My bad. Director of National Intelligence James Clapper apologized yesterday for telling Congress his agency did not spy on American citizens. In a letter to Senate Intelligence Committee Chairwoman Dianne Feinstein, D-Calif., Clapper described his statements as “clearly erroneous.” I’ll say. Despite his apparent (current) honesty, Clapper’s mea culpa probably came too late for most of his critics. Former intelligence analyst Edward Snowden leaked documents detailing a program to collect phone records and internet traffic almost a month ago. Clapper just now got around to apologizing for his erroneousness. In his letter to Feinstein, Clapper said he thought questions about the agency’s data collection programs referred to the contents of emails, rather than the metadata of phone records, which includes quantity and duration of calls but not recordings of conversations.
Speaking of Snowden … Without apparently trying this time, the analyst-on-the-run caused an international incident yesterday. Bolivian President Evo Morales was flying home from Moscow when his plane was diverted on suspicion Snowden might be on board. Morales claims several countries—France, Italy, Spain, and Portugal—denied the plane access to their airspace when they learned the reason for the unscheduled landing. He ended up touching down in Vienna, where airport personnel searched the aircraft but found no sign of Snowden. Morales says he plans to file a complaint with the U.N. and wants Unasur, the group of South American nations, to hold an emergency meeting to discuss the matter. Morales insists his plane was kept in the air for hours on White House orders, effectively kidnapping him: “It’s not an offense against the president, it is an offense against the country, against the whole of the Latin American region,” he said before leaving Vienna en route to Bolivia. Officials from France and Spain denied they closed their airspace. Portuguese officials said they refused the plane’s request to land for unspecified technical reasons.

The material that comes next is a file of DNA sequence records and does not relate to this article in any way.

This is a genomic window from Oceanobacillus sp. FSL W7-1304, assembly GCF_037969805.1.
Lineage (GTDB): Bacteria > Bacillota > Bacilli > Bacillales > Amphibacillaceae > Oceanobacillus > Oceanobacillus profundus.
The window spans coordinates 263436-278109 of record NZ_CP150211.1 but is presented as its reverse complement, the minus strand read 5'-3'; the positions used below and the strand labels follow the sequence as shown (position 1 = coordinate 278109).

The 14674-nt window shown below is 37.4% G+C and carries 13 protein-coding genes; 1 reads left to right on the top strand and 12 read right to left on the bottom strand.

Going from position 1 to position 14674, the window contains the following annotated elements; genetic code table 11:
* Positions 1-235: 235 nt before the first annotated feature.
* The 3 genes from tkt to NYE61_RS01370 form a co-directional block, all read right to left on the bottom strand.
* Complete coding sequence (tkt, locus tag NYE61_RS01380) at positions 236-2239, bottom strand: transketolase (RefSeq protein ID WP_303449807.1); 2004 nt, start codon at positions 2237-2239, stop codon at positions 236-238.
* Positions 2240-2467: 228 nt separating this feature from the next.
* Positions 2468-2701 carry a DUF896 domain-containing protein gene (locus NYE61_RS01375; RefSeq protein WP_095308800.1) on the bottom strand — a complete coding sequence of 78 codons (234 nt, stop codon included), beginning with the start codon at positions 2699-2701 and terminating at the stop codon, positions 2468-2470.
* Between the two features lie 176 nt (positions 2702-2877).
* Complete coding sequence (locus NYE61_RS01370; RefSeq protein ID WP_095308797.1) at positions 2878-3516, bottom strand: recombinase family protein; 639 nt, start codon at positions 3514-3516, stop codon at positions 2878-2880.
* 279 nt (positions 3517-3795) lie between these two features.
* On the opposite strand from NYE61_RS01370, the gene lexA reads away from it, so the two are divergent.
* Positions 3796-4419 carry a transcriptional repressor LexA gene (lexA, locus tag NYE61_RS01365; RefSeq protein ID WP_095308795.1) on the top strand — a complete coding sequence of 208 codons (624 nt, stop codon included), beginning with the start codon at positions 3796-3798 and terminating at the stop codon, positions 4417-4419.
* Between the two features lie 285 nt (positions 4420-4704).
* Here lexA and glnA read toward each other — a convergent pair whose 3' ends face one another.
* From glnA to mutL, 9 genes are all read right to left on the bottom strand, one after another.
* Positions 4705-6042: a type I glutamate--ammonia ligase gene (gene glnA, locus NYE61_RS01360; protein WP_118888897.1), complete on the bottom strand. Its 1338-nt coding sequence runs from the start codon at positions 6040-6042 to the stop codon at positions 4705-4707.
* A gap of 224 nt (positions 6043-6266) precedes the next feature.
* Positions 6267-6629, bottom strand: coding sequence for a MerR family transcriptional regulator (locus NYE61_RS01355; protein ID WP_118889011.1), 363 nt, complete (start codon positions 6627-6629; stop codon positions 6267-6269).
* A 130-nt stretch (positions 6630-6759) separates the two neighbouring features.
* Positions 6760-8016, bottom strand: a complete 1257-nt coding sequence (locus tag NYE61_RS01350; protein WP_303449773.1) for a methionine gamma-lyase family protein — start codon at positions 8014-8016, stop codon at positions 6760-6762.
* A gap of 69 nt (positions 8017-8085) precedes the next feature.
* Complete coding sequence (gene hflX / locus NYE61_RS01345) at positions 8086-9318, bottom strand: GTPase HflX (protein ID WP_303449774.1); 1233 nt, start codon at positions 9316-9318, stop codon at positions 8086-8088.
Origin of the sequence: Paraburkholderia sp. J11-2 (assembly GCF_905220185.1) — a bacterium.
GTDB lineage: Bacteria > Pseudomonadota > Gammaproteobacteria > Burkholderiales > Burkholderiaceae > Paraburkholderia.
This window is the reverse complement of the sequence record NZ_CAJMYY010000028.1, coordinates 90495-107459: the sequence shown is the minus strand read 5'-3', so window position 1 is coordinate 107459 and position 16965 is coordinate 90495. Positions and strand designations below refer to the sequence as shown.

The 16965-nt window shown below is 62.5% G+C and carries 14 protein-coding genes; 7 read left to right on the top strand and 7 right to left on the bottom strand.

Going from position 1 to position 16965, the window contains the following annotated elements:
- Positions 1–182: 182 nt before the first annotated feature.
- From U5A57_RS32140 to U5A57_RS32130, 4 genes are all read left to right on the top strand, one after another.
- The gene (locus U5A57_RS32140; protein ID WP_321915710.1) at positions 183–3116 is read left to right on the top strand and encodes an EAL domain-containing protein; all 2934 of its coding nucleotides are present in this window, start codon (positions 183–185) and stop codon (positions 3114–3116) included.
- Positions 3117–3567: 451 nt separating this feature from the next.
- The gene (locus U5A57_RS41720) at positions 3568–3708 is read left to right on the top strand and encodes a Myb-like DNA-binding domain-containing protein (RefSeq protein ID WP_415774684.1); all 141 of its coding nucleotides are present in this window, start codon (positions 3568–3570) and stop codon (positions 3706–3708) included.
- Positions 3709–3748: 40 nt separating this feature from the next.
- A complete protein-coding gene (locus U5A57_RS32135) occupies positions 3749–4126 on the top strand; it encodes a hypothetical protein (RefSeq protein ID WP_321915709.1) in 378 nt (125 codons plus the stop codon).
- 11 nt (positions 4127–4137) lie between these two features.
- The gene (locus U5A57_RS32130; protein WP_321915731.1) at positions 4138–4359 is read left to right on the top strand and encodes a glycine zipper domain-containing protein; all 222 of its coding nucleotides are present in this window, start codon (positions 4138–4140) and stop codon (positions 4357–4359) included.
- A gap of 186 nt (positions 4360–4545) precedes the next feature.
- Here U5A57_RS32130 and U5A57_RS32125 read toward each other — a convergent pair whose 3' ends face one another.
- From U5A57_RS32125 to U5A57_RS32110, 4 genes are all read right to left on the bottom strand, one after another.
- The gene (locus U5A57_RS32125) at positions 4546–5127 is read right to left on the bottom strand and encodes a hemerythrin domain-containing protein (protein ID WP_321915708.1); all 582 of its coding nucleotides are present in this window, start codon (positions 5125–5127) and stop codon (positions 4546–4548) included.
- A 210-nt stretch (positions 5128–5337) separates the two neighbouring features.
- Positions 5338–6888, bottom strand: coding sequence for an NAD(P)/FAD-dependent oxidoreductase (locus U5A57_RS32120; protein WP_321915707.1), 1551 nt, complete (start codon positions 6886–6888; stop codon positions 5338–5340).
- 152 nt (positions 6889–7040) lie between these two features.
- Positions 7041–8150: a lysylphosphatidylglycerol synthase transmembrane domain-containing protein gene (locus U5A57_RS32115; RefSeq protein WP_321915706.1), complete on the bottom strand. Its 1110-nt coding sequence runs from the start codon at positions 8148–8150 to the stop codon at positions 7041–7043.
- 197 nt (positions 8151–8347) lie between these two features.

Competent but not fit. Earlier today, a Cleveland court found suspected kidnapper Ariel Castro competent to stand trial on charges he held three women captive for almost a decade. Castro also faces murder charges in the death of several of his unborn children. He allegedly caused one of his captives, Michelle Knight, to miscarry by severely beating her. Although Castro is fit to stand trial, the judge declared him unfit to see the 8-year-old daughter he fathered with another captive, Amanda Berry. “I just don’t think that would be appropriate,” the judge said. The state’s capital review committee will meet next week to determine whether to seek the death penalty in the case.
Painful news. The Centers for Disease Control and Prevention released findings yesterday that could help bolster efforts to curtail use of narcotic painkillers. Fatal prescription painkiller overdoses among women have increased 400 percent since 1999. About 15,300 women died from overdoses of all kinds in 2010, more than from car accidents or cervical cancer. CDC Director Tom Frieden said doctors are relying too much on narcotic painkillers to treat symptoms that could be lessened by physical therapy and other remedies: “These are dangerous medications, and they should be reserved for situations like severe cancer pain. … Prescribing an opiate may be condemning a patient to lifelong addiction and life-threatening complications.”